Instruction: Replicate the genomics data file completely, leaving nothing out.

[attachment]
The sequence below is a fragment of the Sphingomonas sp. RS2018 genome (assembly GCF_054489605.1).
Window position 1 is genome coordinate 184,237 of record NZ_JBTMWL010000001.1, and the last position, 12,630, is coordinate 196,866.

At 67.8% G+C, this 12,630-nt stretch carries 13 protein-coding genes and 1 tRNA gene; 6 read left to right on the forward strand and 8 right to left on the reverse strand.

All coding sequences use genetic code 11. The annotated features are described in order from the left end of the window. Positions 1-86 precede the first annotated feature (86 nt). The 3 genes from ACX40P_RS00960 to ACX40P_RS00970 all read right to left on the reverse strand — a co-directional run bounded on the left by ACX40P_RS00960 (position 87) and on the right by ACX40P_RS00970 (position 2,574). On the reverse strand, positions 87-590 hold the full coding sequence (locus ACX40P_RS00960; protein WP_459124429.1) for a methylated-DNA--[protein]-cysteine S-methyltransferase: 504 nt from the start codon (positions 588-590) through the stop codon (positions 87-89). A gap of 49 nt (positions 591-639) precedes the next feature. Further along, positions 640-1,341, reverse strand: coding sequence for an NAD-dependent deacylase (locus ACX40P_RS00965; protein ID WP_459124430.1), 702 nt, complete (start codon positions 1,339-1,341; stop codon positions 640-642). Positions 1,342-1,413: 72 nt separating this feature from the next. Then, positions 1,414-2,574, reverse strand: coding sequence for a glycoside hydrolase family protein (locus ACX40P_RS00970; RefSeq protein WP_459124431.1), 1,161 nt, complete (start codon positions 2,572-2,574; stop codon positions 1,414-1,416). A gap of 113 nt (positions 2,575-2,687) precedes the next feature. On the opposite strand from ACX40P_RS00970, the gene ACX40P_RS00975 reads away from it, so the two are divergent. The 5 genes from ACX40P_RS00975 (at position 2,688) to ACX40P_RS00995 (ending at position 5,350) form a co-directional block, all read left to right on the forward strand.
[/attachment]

The sequence below is a fragment of the Sphingomonas sp. RS2018 genome (assembly GCF_054489605.1).
Window position 1 is genome coordinate 184,237 of record NZ_JBTMWL010000001.1, and the last position, 12,630, is coordinate 196,866.

At 67.8% G+C, this 12,630-nt stretch carries 13 protein-coding genes and 1 tRNA gene; 6 read left to right on the forward strand and 8 right to left on the reverse strand.

All coding sequences use genetic code 11. The annotated features are described in order from the left end of the window. Positions 1-86 precede the first annotated feature (86 nt). The 3 genes from ACX40P_RS00960 to ACX40P_RS00970 all read right to left on the reverse strand — a co-directional run bounded on the left by ACX40P_RS00960 (position 87) and on the right by ACX40P_RS00970 (position 2,574). On the reverse strand, positions 87-590 hold the full coding sequence (locus ACX40P_RS00960; protein WP_459124429.1) for a methylated-DNA--[protein]-cysteine S-methyltransferase: 504 nt from the start codon (positions 588-590) through the stop codon (positions 87-89). A gap of 49 nt (positions 591-639) precedes the next feature. Further along, positions 640-1,341, reverse strand: coding sequence for an NAD-dependent deacylase (locus ACX40P_RS00965; protein ID WP_459124430.1), 702 nt, complete (start codon positions 1,339-1,341; stop codon positions 640-642). Positions 1,342-1,413: 72 nt separating this feature from the next. Then, positions 1,414-2,574, reverse strand: coding sequence for a glycoside hydrolase family protein (locus ACX40P_RS00970; RefSeq protein WP_459124431.1), 1,161 nt, complete (start codon positions 2,572-2,574; stop codon positions 1,414-1,416). A gap of 113 nt (positions 2,575-2,687) precedes the next feature. On the opposite strand from ACX40P_RS00970, the gene ACX40P_RS00975 reads away from it, so the two are divergent. The 5 genes from ACX40P_RS00975 (at position 2,688) to ACX40P_RS00995 (ending at position 5,350) form a co-directional block, all read left to right on the forward strand.